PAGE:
What is Propaganda?

Mary McMahon
Mary McMahon

When information is disseminated with the intent of manipulating public opinion, it is usually referred to as propaganda. The term has come to be associated with politics in particular, due to extensive government campaigns in the 20th century, but it was not in fact always negative. Examples that are familiar to most people include posters put up during the First and Second World Wars that were designed to elicit public support, and advertisements for products in print and on the television. Both examples include the communication of information, both are intended to evoke a particular response, and both use misleading information to “sell” the viewer on the issue at hand.

Political ads and posters often rely on propaganda.
Political ads and posters often rely on propaganda.

The origins of propaganda can be found in the Congregatio de Propaganda Fide, the Congregation for the Propagation of the Faith, an organization founded by the Pope in 1622. The group was formed to spread Christianity to other nations, and initially, the word was fairly benign, suggesting merely the distribution of information. The idea of using posters and newspapers to spread information about important issues came to be known by this term, and up until the world wars, many governments had a propaganda office and were quite open about what they were doing.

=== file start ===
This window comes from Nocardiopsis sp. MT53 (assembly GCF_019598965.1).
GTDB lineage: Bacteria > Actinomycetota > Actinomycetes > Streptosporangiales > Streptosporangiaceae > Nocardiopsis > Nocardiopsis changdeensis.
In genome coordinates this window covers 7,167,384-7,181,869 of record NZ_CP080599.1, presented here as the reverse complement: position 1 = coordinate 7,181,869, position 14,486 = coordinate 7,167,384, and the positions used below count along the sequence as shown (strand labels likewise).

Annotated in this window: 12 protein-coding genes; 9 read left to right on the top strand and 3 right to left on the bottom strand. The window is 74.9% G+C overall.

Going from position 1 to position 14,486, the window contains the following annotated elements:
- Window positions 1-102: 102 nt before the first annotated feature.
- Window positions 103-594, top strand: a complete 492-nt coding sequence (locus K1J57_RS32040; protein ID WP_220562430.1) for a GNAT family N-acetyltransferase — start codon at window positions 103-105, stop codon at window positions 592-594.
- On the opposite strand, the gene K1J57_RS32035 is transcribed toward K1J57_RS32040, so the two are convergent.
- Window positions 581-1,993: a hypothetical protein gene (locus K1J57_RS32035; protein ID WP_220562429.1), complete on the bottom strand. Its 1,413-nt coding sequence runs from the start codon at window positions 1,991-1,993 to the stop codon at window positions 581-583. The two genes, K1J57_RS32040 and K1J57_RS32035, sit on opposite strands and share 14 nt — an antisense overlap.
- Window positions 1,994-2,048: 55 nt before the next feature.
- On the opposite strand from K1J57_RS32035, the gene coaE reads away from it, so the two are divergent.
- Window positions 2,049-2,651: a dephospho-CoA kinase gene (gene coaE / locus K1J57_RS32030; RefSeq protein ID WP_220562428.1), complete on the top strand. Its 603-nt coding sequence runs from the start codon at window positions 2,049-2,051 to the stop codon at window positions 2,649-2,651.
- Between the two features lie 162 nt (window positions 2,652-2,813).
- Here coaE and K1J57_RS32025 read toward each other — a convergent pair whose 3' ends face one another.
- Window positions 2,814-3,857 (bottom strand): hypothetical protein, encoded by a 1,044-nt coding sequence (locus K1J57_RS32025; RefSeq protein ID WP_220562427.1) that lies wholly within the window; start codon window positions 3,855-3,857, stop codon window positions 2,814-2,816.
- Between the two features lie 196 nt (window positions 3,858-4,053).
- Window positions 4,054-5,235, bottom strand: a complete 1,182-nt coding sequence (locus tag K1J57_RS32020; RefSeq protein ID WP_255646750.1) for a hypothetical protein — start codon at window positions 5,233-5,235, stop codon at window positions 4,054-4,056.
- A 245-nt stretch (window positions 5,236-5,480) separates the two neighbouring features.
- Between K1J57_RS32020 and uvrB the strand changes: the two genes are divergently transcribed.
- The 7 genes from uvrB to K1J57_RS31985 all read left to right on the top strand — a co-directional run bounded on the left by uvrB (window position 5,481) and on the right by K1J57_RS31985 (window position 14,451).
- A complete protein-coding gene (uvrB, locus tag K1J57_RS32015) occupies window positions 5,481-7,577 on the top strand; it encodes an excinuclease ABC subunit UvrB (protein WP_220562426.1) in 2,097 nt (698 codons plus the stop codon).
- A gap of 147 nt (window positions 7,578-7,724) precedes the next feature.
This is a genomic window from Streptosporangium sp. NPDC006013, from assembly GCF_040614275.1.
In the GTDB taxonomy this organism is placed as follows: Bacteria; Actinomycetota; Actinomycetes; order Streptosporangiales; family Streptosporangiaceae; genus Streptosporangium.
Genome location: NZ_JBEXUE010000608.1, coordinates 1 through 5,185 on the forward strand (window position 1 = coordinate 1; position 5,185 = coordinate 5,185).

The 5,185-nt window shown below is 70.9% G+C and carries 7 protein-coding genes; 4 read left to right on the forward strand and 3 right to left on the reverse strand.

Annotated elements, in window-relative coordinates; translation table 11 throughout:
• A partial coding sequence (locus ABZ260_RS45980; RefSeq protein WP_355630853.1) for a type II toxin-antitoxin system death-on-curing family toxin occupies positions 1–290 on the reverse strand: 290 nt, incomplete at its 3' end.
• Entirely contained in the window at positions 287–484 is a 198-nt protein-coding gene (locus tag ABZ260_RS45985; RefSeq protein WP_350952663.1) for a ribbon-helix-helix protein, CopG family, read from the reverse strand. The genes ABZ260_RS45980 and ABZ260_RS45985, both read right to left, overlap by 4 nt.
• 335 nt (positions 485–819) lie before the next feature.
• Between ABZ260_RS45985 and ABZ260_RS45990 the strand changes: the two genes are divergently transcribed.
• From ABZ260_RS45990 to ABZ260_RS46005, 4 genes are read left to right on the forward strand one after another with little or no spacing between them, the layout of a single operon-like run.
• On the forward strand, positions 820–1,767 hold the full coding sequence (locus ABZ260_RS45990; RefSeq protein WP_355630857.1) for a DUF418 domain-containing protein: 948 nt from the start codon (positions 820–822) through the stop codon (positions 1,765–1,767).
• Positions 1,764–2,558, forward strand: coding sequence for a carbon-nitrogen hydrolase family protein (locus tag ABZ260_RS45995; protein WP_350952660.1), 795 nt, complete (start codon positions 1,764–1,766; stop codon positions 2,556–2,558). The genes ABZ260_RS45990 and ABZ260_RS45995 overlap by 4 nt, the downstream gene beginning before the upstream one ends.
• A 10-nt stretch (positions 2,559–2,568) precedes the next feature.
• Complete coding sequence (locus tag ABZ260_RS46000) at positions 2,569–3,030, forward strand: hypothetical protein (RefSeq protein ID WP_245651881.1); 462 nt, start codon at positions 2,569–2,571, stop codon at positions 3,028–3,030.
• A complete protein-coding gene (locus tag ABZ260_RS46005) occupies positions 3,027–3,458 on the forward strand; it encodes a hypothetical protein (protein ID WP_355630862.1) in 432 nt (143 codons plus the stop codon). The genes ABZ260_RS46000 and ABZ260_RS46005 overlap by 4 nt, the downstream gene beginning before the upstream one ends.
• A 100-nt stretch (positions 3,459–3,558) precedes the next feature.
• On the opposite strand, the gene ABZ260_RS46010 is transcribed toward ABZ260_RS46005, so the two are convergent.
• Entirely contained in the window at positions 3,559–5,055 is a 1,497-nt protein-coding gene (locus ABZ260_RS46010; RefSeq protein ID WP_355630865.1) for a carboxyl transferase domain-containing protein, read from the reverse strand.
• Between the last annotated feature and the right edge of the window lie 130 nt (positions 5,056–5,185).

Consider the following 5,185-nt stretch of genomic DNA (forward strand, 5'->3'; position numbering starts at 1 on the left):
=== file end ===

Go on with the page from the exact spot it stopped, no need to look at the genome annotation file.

Propaganda posters may have appealed to a viewer's sense of country and faith to sell a product.
Propaganda posters may have appealed to a viewer's sense of country and faith to sell a product.

World War I and II brought about a change in the way people thought about how information was disseminated, however. Both sides launched smear campaigns designed to malign the enemy, and often the actions attributed to the enemy were patently untrue. The use of many logical fallacies to sway popular opinion began to be widespread, and under Hitler, it became an art form. After the World War II, most governments had an “Information Ministry” rather than a “Propaganda Ministry,” and the term began to acquire negative connotations.

"Black" and "gray" propaganda often make false promises about the future to manipulate the public.
"Black" and "gray" propaganda often make false promises about the future to manipulate the public.

When asked to visualize propaganda, most people think of a poster or advertising campaign that uses false information, oversimplification, and flawed logic to emotionally impact the viewer. Many government campaigns rely heavily on ideals of patriotism, faith, and country to suggest that people who do not agree with the political issue at hand are unpatriotic or even seditious. The techniques that are often used include greenwashing, quoting out of context, misinformation, junk science, buzzwords, and astroturfing. In addition, the material usually contains logical fallacies such as an appeal to ridicule or an ad hominem attack.

"Black" propaganda often manipulates the public by making government officials seem larger than life or superhuman.